The Simply Living Simply Challenge
We encourage you to check out our monthly challenges. Try one, try them all! Make a small change, or change your life - it's up to you. The more we do, the better it will be for our lives and our Earth. Come by often, and see what our monthly theme is all about.
September is “Get Smart” month. We are encouraging our staff, students and community members to get more educated about the facts of Climate Change and Sustainability. We want to read, watch, talk, listen and get ready to “ACT” to mitigate the ill effects of Climate Change.
There are so many delicious local foods available from a wide variety of sources. Check out the information about local food sources, canning and preserving, and why it's good for the planet to eat local.
Part of a healthy lifestyle is being active every day. With so many household jobs being done with mechanized machines, our bodies often miss out on the benefits of natural movement required for tasks like washing dishes, vacuuming, sweeping, beating batter, and hanging out clothes. As well, many of our daily actions (whether for work or leisure) require the use of non-renewable energy. Energy needs to be conserved to protect our environment from drastic changes, to save the depleting resources for our future generations. The rate at which the energy is being produced and consumed can damage our world in many ways. We can reduce those impacts by consuming less energy. It is important for us to realize how energy is useful to us and how we can avoid wasting it. For this month, get moving more with daily chores, local outings and seasonal tasks, while saving energy at the same time!
Do I need this? Do I have a place to put it? Will it add value to my life? Am I buying it for the right reasons? What areas of my live are stressful? What can I do to reduce this stress? How are my daily actions and activity affecting the planet? How can I reduce my carbon footprint? These are all great questions to ask on your quest for less.
January is the month to take stock - New Year's Resolutions, suddenly realizing what you have, and what you don't need. Take some time this month to consider spreading the 'love' - not by throwing out, but by recycling, re-purposing, or giving the things you don't need any more to those who do.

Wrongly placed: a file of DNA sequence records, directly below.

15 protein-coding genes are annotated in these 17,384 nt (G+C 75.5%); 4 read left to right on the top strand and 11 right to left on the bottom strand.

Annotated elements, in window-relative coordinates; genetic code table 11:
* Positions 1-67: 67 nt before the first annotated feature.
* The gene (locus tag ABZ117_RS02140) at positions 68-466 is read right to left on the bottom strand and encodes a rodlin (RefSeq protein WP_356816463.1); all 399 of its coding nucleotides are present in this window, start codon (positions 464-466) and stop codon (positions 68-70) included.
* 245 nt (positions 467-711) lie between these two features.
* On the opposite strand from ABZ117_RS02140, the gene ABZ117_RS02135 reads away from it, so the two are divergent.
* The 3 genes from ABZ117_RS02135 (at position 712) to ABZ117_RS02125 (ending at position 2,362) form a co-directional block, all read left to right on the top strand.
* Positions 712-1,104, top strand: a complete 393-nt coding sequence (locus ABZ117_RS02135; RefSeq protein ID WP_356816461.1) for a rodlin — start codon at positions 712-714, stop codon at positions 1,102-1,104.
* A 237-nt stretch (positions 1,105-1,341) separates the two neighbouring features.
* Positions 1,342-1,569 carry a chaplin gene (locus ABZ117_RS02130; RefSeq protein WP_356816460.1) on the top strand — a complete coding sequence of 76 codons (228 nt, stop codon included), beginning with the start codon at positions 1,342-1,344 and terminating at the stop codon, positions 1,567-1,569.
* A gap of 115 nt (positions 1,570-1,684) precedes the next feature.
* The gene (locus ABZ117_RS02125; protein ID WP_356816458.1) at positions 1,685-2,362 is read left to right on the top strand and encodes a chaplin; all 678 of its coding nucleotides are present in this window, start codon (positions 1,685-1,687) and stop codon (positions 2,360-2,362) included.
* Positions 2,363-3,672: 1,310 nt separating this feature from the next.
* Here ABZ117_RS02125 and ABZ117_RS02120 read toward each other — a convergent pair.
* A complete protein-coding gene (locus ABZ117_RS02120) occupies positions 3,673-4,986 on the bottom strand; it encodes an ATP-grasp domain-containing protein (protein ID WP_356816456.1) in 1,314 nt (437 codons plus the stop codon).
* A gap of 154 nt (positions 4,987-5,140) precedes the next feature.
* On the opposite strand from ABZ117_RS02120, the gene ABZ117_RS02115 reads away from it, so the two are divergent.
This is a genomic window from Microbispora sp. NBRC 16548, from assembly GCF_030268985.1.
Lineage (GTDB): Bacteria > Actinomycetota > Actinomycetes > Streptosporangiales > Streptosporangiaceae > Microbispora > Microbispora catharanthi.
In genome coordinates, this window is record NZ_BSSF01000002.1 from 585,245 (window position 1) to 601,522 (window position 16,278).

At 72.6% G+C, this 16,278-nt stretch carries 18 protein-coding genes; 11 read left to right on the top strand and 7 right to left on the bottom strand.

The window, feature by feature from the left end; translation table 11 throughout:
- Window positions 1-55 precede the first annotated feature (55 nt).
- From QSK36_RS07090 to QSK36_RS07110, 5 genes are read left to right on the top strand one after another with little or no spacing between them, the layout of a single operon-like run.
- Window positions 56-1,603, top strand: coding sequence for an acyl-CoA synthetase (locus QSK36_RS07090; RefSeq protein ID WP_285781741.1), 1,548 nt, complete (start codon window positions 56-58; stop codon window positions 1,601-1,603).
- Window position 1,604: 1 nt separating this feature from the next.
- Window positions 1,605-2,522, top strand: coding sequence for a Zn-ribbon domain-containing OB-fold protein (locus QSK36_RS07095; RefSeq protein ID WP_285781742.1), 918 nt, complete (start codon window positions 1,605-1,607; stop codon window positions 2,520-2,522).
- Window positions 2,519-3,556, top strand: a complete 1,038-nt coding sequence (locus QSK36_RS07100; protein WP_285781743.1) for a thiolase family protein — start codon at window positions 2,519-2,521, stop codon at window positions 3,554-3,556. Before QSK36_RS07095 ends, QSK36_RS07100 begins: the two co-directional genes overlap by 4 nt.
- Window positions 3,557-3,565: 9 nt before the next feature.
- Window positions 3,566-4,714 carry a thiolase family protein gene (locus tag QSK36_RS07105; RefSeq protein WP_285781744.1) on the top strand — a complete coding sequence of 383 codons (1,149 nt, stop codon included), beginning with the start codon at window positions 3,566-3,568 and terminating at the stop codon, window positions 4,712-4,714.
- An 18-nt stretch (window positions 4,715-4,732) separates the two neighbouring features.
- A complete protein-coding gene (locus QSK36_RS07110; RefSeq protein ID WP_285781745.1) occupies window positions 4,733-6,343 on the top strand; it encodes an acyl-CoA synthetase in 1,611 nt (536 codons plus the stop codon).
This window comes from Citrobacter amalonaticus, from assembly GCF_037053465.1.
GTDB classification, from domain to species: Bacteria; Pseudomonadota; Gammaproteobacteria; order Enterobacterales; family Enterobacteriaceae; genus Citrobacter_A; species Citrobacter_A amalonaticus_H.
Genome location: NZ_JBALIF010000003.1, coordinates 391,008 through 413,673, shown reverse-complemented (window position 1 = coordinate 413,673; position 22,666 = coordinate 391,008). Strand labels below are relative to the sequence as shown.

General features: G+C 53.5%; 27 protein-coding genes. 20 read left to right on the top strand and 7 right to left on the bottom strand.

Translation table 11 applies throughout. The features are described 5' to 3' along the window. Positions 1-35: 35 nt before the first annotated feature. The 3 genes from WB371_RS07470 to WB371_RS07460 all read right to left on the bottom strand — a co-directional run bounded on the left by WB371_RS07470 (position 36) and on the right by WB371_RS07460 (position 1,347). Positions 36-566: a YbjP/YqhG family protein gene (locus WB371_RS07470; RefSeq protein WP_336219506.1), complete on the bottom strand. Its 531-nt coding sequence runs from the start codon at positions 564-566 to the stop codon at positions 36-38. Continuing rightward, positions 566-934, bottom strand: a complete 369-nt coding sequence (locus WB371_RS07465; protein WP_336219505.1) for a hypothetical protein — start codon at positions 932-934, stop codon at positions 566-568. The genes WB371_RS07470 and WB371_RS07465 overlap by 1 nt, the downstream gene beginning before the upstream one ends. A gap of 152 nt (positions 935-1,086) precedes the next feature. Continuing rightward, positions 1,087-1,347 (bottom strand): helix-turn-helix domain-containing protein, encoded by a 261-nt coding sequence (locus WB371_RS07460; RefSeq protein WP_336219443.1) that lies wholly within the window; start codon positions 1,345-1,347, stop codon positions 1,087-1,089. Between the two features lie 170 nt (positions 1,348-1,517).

Have you ever thought along the lines of artist and philanthropist John Ruskin, 'Every increased possession loads us with a new weariness"?
When people say 'how are you?' do you use the traditional response 'I'm fine' or have you taken up the more commonly used - 'I'm busy'?
Maybe you look forward to living with less stuff, stress and obligation so you can have more time, money and energy to pursue what means most to you? Play around with those ideas this February to live a simpler and 'smaller' month.
As much as we love to hate plastic, it has become a reality of life today. It has positively revolutionized medical care and made daily life easier in countless ways. But there is no denying that there is a spectrum of safety regarding types of plastics, and that there are environmental costs to its production. Plastic never disintegrates and unless it is re-used or recycled much of it ends up both contaminating our landfills and creating havoc for our planet. Learning about plastic as well as buying, using and disposing of it wisely, is the eco-challenge for March. Part of this challenge can also be reflected in what we choose to eat. Choosing natural foods rather than processed items will also help in our quest for a natural, non-plastic lifestyle.
Our present way of living is based on non-renewable sources of energy, which are finite. What can we use as long term, sustainable energy sources? What kinds of impacts do our energy sources have on the environment and our own health? The challenge for this month is to reflect on our present energy usage and make steps towards a healthier future.
One of the most powerful and affordable ways to make a personal difference for the environment is to plant trees. And it’s a fun and educational activity to do with kids, too! Trees are essential to life. They create the air we breathe and filter air pollution. They build soil and help soak up stormwater. They offer energy-saving shade that reduces global warming and creates habitat for thousands of different species. Trees also help to reduce ozone levels in urban areas. Most importantly, trees capture carbon, helping to remove carbon dioxide and other greenhouse gases from the air, which cools the earth. Every year we cut down thousands of square kilometres of forest worldwide for paper, agriculture, building materials and fuel . This month, honour the stately tree by reducing, reusing and recycling more and using sustainable and recycled materials .
As spring takes hold and we turn our attentions to our growing gardens, we can see the beauty of mother nature’s systems right in our own growing spaces…and beyond: both resilient and fragile at the same time. This month we are going to look at the ways human intervention can both hinder and help Mother Nature, and explore options for tipping the balance toward the ‘helping’ side. Pesticides, Polllinators, and Permaculture are the focus of this month’s challenge, and the goal is to find ways of making our gardens more friendly toward pollinators and gardeners and - of course - Mama Nature!